This table shows that the proposed solution is preferable over the listed alternatives in many important aspects like application size and ease of use. Other solutions based on TCL, despite their simplicity and their similarity with the approach here described, have a bigger application size and hence cannot run unmodified on different platforms due to their use of C/C++ libraries that interface TCL with CMIP/SNMP resources. Finally, the proposed solution thanks to the Java application bindings and to its limited size enables the construction of a new class of network management applications that can be easily integrated with the world-wide web and Internet.

3. Conclusion

This paper shows a new approach to inter-domain management that overcomes limitations of many current solutions. Main characteristic are: ease of use, language neutral bindings, based on established technology like HTTP, small size, open to the integration of additional protocols. Bindings for the Java language have been developed and then enabled the creation of a new class of Internet-ready network management applications that can be built upon applets and integrated on web browsers. Usage of droplets demonstrated that it is possible to easily extend existing applications, like the Proxy, and then to add services and extensions not planned in the initial design. This will likely allow in the future to support new protocols and object models other than CMIP and SNMP.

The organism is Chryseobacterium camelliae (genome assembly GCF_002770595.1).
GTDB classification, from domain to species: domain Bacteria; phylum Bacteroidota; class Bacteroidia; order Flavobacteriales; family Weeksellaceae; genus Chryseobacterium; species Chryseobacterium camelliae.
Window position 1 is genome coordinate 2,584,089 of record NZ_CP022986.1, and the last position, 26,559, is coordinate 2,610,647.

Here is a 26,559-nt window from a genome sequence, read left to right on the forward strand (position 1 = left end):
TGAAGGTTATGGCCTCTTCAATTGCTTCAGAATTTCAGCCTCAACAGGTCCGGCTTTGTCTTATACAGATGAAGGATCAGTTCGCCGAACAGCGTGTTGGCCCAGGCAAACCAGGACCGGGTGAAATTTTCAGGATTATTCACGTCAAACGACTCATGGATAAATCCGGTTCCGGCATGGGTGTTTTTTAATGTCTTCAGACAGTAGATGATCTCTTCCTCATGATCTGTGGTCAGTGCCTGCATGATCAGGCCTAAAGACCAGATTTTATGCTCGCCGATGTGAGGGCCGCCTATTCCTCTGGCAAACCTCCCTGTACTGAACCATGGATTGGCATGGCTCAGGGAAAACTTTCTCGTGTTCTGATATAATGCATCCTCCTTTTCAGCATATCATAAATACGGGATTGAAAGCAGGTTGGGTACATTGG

This work demonstrates that it is possible and feasible to easily implement network management applications. The complete compliance with both SNMP and CMIP allows to write hybrid an powerful applications using a single object model and greatly reduces the development efforts for the production of final applications. Despite its broad field of applications, this solution does not introduce additional costs nor require the usage of relatively expensive technology like object brokers, and results are also attractive in terms of both efficiency and size of code.

4. Acknowledgments

The author would like to thank Bela Ban and Dieter Gantenbein for their suggestions and valuable discussions other than the users of Webbiní CMIP who have greatly stimulated with all their comments and suggestions.

5. References